I am grateful for the answer, but I think the Prime Minister could play a role. The Department for International Development is co-chairing the UN committee that is reviewing the targets. The Prime Minister will know that the last target to help people with HIV/AIDS was catastrophically missed. The target was for 3 million people to have access to antiretroviral drugs by 2005, yet in the event only a million will have received those drugs. Will he look again at the case for setting interim targets, which would make it more likely that the 2010 target will be hit, as we all want to happen?
As I say, I am happy to consider that, but for the reasons that I have given, it is difficult for us to start setting precise targets for measures that will include other countries. Let me come back to what the hon. Gentleman said—can we not do more on HIV/AIDS? This country has led the way on overseas aid and development in the past eight years. I remind him that when we came to office, the development aid budget had been falling. The UK was way behind other countries in our profile on overseas aid and development. Thanks to the work that the Chancellor and successive Secretaries of State for International Development have done, this country now leads the way on debt relief and in relation to aid and the treatment of killer diseases. At the G8 summit at Gleneagles, as the hon. Gentleman knows, we agreed a comprehensive action plan, the first of its kind for Africa. So I can assure him that I need no instruction from him or anyone else. We will carry on doing everything we can in order to promote action on Africa, and I am pleased that at long last the Conservative party is joining us in that.
Is my right hon. Friend aware that in the Cumbria and Lancashire strategic health authority, the number of people waiting between six and nine months has fallen from 7,593 to just 301—a fall of 96 per cent.—since 1997?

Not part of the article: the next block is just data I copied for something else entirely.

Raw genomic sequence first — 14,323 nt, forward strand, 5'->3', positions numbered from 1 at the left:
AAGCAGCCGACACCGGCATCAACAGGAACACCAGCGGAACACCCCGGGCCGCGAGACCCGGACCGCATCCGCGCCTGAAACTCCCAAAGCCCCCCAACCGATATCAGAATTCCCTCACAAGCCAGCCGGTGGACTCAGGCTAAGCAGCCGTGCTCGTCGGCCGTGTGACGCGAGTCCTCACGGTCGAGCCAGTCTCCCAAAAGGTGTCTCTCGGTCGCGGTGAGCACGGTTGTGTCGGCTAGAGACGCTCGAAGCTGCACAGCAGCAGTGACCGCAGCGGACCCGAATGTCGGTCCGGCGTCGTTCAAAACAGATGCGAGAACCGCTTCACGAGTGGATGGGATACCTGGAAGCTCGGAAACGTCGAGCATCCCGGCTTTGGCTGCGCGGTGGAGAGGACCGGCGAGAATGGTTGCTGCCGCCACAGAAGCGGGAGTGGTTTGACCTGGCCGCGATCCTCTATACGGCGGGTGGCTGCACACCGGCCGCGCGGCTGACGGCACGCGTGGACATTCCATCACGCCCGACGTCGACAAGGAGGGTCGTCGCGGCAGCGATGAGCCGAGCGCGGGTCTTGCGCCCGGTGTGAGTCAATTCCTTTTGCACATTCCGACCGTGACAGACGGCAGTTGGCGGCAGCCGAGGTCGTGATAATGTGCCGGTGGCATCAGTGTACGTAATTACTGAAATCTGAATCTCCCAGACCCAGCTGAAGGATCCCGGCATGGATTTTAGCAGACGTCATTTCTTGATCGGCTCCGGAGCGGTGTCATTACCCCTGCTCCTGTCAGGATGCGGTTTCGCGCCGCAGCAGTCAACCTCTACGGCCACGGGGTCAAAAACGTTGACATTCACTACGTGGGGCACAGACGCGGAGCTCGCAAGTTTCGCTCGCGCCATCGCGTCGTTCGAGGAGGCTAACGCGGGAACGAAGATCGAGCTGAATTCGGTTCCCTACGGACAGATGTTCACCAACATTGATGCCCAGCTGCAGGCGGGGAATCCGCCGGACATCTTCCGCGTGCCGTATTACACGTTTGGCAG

It is not just for people waiting that length of time that waiting lists have fallen. Waiting lists in the national health service have fallen for every single one of the main indicators. When we came to office, hundreds of thousands of people were waiting on in-patient lists for nine months or for over six months. Those figures have come down dramatically. There is a maximum of six months, and we will go further and get to 18 weeks door to door for both in and out-patient lists by the end of 2008. [Interruption.] I can give the figures for out-patients as well. We have done extremely well in that regard also. When we first came to office, there were 157,000 people waiting for more than half a year on an out-patient list at any one time. Now there is none. There were 97,000 waiting more than 17-plus weeks, and now there are just over 200. There were 338,000 waiting over 13 weeks. Now the figure is 40,000. So there has been dramatic improvement across the range of in-patient and out-patient waiting times. That is the result of the investment and reform programme pursued by the Government and opposed by the Conservative party.
First, let me welcome the hon. Gentleman to whatever position he holds. I accept that some people are still waiting too long, which is the reason why we set out a programme over a number of years to reduce the number of people on waiting lists. When we entered office, people were waiting for more than 18 months, but the maximum is now six months, and it will be reduced further. We have been able to do that because of the extra investment and the change. On the reform programme in the national health service, waiting lists began to fall dramatically in London and elsewhere when we introduced the choice agenda. The hon. Gentleman's Liberal Democrat party—let us not be presumptuous; it is not his Liberal Democrat party—has opposed every single change.
The hon. Gentleman is shaking his head, but that is what happened. [Interruption.] Then this must be a U-turn, which is good. If he is going to back our reforms, I am going to start backing him rather than the other one. [Laughter.] There is no end to the Liberal Democrat careers that I could sacrifice this afternoon. Where is the third one? The Liberal Democrats have got some hard thinking to do over the next few months.